Living life with passion

This post is a little reminder to myself – as much as anything – to ‘seize the day’. I remember various moments in my life when something was said or revealed that brought forth a resounding YES inside me; something that I might never have been able to put into so many words.

everyoneattable

One of those moments was the movie ‘Dead Poet’s Society’ with Robin Williams. When he, as an English teacher, inspired his students to ‘seize the day’ and they grasped what he meant and everything changed, I was transfixed. Yes, lots of other things happened in that movie and a terrible sadness at the end, but it did not change the central truth he had espoused.

dead-poets-society-cast-now-poster

Now don’t get me wrong: I do NOT open my eyes upon waking and spring out of bed full of the joie de vivre. But I do wake up most days feeling positive and running possibilities through my head for what to do, dependent upon weather and inclination.

My list of possibilities runs like this:

Coffee and catch up with friends

Cycling on my electric bike with or without friends

Trying my hand at baking

Going for a walk somewhere, or just for exercise locally

Hanging out at the local library

Reading

Watching a movie either at the cinema or online

Picking up a manuscript I’ve started and writing some more of the story (for a novel)

Doing an Outlander meme just for fun and putting it up online

Planning a future trip somewhere

Meeting with my house church and singing and sharing

Doing a painting or illustration

Breakfast at Bach

There is another list I have, which is along the lines of things I need to do, but which I have no passion for – things like dusting (way down), taking my car for a warrant of fitness, housework, going through my clothes and dispensing with the unwanted ones. And here’s a small truth I have discovered over the years: If I get even one of the things on this latter list done now and then, my favourite things can be approached with more freedom and lightness of heart.

I feel sure I am talking to the converted here. Many people know what it is to have a passion about what they do, and the things they get excited about can be astounding to me. I work as an administrator for people doing PhDs in Computer and Mathematical Sciences. I have held a thick thesis in my hands full of gobbledegook and symbols, and look up at the earnest and shining face of the student who has devoted the last few years to compiling this tome, and recognise someone who is as passionate as I. . . for something I cannot begin to understand.

Or I meet someone for whom my second list of undesirable tasks is what gets their heart racing, and wonder how I could be so different. So it’s much LESS about WHAT you do, as about actually recognising what you love doing, and finding new and deeper ways of getting involved with whatever that is. And there will always be other people who share your specific interest.

I always loved painting – oils mainly – but over the last few years, my living space has so reduced that I can no longer find room to set up a canvas and leave it for days. What it forced me to do – once I got over my feeling of frustration – was to allow my creative energies to flow into words instead of pictures, and I discovered that I really did love to write. I paint the same pictures in my mind, but as a flowing story, and then describe it, and recently I actually finished a novel I started as an experiment. After some editing and changes, I sent it off and to my utter astonishment, had it accepted by a publisher.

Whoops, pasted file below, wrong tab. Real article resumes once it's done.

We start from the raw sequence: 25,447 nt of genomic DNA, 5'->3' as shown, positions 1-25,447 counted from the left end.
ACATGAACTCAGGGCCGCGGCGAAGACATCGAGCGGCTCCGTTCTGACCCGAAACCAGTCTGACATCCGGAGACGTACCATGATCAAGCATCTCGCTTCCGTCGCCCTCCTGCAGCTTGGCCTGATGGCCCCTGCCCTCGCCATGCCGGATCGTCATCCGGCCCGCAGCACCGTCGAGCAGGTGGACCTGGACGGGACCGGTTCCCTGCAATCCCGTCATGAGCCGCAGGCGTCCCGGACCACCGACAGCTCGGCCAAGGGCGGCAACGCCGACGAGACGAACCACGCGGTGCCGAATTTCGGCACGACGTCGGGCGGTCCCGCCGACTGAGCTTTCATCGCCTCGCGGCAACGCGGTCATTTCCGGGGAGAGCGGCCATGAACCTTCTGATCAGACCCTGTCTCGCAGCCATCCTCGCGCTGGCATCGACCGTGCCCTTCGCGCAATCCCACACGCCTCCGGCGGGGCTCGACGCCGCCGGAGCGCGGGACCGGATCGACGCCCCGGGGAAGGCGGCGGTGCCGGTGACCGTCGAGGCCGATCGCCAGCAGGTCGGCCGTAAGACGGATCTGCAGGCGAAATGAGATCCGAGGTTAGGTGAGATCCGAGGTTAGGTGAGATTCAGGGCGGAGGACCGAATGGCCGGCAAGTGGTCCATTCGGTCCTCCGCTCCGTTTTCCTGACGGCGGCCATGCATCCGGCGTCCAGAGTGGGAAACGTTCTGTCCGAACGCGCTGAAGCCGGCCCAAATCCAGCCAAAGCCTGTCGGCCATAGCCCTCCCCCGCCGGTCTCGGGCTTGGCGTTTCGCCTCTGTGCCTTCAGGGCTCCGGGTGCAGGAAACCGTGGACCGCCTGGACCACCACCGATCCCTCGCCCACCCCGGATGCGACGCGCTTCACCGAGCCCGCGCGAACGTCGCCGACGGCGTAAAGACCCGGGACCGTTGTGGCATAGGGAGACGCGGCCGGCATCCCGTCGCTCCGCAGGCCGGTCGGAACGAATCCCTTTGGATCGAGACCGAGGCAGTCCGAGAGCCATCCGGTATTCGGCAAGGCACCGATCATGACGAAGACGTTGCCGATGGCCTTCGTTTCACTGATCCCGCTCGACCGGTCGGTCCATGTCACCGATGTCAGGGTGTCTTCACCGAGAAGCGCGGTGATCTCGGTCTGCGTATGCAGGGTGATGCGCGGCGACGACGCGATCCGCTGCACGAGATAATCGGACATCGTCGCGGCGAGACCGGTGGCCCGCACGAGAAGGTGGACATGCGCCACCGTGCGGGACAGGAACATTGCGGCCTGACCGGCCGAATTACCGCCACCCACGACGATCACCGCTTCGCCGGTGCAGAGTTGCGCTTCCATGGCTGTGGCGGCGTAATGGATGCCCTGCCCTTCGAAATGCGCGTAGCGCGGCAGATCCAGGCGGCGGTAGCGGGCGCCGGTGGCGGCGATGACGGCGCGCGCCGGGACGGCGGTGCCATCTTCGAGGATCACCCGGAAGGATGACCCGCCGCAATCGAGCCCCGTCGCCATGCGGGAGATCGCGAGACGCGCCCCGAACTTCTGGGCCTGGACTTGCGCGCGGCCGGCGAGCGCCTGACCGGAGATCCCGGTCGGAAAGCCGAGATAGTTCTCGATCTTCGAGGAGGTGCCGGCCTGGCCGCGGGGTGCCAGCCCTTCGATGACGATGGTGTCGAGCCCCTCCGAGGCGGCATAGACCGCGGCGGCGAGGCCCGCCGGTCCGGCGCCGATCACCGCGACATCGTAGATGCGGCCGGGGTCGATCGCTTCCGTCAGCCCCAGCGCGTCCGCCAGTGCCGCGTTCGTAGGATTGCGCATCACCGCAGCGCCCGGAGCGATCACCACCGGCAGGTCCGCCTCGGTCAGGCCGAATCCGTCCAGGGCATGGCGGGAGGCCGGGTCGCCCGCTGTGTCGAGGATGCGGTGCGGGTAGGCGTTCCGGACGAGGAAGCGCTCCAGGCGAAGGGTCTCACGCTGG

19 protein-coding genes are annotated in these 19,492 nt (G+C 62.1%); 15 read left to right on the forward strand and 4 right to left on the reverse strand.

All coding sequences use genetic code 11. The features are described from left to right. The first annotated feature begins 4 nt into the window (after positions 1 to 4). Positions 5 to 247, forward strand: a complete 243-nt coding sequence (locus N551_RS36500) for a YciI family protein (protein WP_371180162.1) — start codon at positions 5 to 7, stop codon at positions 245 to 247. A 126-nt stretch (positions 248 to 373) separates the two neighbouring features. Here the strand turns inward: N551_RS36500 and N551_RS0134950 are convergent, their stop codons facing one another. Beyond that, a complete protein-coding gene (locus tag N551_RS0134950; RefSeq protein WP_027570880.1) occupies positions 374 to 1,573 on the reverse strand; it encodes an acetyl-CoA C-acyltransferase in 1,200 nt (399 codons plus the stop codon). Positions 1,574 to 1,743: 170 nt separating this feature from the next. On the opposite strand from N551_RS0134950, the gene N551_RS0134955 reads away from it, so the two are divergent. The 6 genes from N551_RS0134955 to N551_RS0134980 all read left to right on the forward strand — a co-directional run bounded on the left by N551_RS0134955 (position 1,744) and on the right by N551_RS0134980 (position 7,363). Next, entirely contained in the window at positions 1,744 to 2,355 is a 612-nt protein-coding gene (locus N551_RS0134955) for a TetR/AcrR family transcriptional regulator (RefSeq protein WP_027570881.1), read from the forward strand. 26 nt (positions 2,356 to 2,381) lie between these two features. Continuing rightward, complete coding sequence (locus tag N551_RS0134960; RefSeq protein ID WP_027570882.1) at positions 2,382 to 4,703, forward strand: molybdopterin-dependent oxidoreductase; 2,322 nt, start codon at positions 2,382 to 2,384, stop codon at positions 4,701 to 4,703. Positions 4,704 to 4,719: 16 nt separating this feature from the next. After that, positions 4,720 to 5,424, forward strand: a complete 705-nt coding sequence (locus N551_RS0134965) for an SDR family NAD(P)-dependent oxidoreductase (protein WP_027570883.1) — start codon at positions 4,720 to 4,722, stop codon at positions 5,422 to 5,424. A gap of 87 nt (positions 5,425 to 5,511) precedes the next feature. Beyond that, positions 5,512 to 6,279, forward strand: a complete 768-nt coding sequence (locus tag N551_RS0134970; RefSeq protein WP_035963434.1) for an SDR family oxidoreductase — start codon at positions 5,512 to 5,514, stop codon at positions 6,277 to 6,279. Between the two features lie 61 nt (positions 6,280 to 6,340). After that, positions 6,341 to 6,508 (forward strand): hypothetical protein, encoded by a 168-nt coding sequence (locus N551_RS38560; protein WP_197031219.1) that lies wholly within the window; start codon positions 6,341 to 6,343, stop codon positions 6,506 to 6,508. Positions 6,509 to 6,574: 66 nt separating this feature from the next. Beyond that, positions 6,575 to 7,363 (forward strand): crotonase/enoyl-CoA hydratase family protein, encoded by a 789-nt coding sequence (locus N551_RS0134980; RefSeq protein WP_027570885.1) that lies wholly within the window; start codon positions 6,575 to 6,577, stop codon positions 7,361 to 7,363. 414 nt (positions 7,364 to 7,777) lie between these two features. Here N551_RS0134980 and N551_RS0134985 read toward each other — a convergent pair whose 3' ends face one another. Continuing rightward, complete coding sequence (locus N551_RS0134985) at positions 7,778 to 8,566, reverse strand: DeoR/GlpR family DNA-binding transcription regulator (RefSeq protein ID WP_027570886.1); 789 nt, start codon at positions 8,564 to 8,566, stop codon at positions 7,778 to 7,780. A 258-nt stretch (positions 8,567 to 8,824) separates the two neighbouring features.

Now, of course, I am hooked. My book comes out in October – no, I’m not revealing its name just yet – and I am still amazed and thrilled that my imagination conjured up a story that a publisher wanted.

Anyway, if you’d asked me ten years ago what I would be doing today, I couldn’t have guessed. It has so much to do with following trails and meeting people and traveling, and opening doors and dealing with sudden changes of circumstance. And amongst it all: maintaining a passion for living and trying out new things. Going on adventures you were too afraid to do on your own when you were younger. Looking after the people you are close to, and being kinder. Watching your negative attitudes and words and consciously turning from them. I have so many people who have inspired me in these latter statements, the list is longer than I could name. . . these are the people to watch.

Okay, ramble over.

HandaIsland

6 comments

  1. Annie · July 3, 2018

    So excited for your book Jenny
    Did you have to change the title?
    Wow October is the month I have a book coming out then too.
    Xxx

    Liked by 1 person

    • jennyjeffries · July 3, 2018

      I am very excited. Currently working on my next novel. What a boost it was to get the first one accepted. Thanks Annie.

      Like

  2. Joey · July 3, 2018

    Great article Jenny! You are always a delight. One thing I think for you excited was the pot stickers!! 😊

    Liked by 1 person

  3. Andrea · July 3, 2018

    Thank you Jenny. This is timely in the aftermath of a particularly bruising situation I have endured for a year or more. I’m going to read it every day for a week and then frame it!

    Liked by 1 person

    • jennyjeffries · July 3, 2018

      Wow, that’s high praise thanks Andrea. But more importantly, I am sorry you have been caught in a bruising situation. I hope you are through the other side.

      Like

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